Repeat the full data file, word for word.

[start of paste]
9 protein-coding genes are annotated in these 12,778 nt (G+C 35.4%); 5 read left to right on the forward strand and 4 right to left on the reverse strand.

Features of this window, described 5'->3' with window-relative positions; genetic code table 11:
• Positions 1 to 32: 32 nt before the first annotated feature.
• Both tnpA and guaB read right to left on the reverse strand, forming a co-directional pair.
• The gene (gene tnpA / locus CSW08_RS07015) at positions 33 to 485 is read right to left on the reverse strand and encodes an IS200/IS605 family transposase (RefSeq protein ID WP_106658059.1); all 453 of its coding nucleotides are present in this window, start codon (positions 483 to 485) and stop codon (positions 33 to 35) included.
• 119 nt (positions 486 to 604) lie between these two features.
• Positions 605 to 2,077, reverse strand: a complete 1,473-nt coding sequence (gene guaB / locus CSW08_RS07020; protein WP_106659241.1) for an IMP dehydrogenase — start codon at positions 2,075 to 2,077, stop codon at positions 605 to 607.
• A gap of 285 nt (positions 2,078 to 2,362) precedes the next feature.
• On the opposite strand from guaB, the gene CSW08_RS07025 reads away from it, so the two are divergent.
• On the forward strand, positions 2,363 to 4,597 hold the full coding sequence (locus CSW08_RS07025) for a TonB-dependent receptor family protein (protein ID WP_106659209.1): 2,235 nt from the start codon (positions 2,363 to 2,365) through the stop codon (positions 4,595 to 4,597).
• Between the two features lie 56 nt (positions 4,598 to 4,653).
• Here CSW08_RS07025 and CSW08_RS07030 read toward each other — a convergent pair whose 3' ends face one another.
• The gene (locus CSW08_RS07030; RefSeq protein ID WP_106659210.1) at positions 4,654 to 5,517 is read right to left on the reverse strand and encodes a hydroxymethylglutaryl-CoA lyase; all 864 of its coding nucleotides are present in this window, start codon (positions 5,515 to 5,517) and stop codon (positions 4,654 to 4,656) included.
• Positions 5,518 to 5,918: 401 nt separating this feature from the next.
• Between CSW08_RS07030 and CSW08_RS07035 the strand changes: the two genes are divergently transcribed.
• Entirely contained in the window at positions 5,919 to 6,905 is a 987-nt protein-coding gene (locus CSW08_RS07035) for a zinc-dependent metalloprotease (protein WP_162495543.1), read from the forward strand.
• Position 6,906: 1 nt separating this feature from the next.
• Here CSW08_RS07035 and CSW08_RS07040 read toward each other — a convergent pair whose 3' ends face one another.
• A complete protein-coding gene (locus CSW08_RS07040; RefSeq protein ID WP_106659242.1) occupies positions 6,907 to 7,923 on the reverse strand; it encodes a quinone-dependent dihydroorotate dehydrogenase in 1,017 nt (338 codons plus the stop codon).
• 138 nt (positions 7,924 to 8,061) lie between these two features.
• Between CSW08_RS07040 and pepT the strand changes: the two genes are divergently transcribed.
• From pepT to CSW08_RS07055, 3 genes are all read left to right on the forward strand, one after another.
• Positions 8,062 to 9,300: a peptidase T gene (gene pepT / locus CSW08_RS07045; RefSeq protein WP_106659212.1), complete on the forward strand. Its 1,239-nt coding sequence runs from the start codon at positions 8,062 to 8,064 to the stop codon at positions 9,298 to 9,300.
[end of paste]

9 protein-coding genes are annotated in these 12,778 nt (G+C 35.4%); 5 read left to right on the forward strand and 4 right to left on the reverse strand.

Features of this window, described 5'->3' with window-relative positions; genetic code table 11:
• Positions 1 to 32: 32 nt before the first annotated feature.
• Both tnpA and guaB read right to left on the reverse strand, forming a co-directional pair.
• The gene (gene tnpA / locus CSW08_RS07015) at positions 33 to 485 is read right to left on the reverse strand and encodes an IS200/IS605 family transposase (RefSeq protein ID WP_106658059.1); all 453 of its coding nucleotides are present in this window, start codon (positions 483 to 485) and stop codon (positions 33 to 35) included.
• 119 nt (positions 486 to 604) lie between these two features.
• Positions 605 to 2,077, reverse strand: a complete 1,473-nt coding sequence (gene guaB / locus CSW08_RS07020; protein WP_106659241.1) for an IMP dehydrogenase — start codon at positions 2,075 to 2,077, stop codon at positions 605 to 607.
• A gap of 285 nt (positions 2,078 to 2,362) precedes the next feature.
• On the opposite strand from guaB, the gene CSW08_RS07025 reads away from it, so the two are divergent.
• On the forward strand, positions 2,363 to 4,597 hold the full coding sequence (locus CSW08_RS07025) for a TonB-dependent receptor family protein (protein ID WP_106659209.1): 2,235 nt from the start codon (positions 2,363 to 2,365) through the stop codon (positions 4,595 to 4,597).
• Between the two features lie 56 nt (positions 4,598 to 4,653).
• Here CSW08_RS07025 and CSW08_RS07030 read toward each other — a convergent pair whose 3' ends face one another.
• The gene (locus CSW08_RS07030; RefSeq protein ID WP_106659210.1) at positions 4,654 to 5,517 is read right to left on the reverse strand and encodes a hydroxymethylglutaryl-CoA lyase; all 864 of its coding nucleotides are present in this window, start codon (positions 5,515 to 5,517) and stop codon (positions 4,654 to 4,656) included.
• Positions 5,518 to 5,918: 401 nt separating this feature from the next.
• Between CSW08_RS07030 and CSW08_RS07035 the strand changes: the two genes are divergently transcribed.
• Entirely contained in the window at positions 5,919 to 6,905 is a 987-nt protein-coding gene (locus CSW08_RS07035) for a zinc-dependent metalloprotease (protein WP_162495543.1), read from the forward strand.
• Position 6,906: 1 nt separating this feature from the next.
• Here CSW08_RS07035 and CSW08_RS07040 read toward each other — a convergent pair whose 3' ends face one another.
• A complete protein-coding gene (locus CSW08_RS07040; RefSeq protein ID WP_106659242.1) occupies positions 6,907 to 7,923 on the reverse strand; it encodes a quinone-dependent dihydroorotate dehydrogenase in 1,017 nt (338 codons plus the stop codon).
• 138 nt (positions 7,924 to 8,061) lie between these two features.
• Between CSW08_RS07040 and pepT the strand changes: the two genes are divergently transcribed.
• From pepT to CSW08_RS07055, 3 genes are all read left to right on the forward strand, one after another.
• Positions 8,062 to 9,300: a peptidase T gene (gene pepT / locus CSW08_RS07045; RefSeq protein WP_106659212.1), complete on the forward strand. Its 1,239-nt coding sequence runs from the start codon at positions 8,062 to 8,064 to the stop codon at positions 9,298 to 9,300.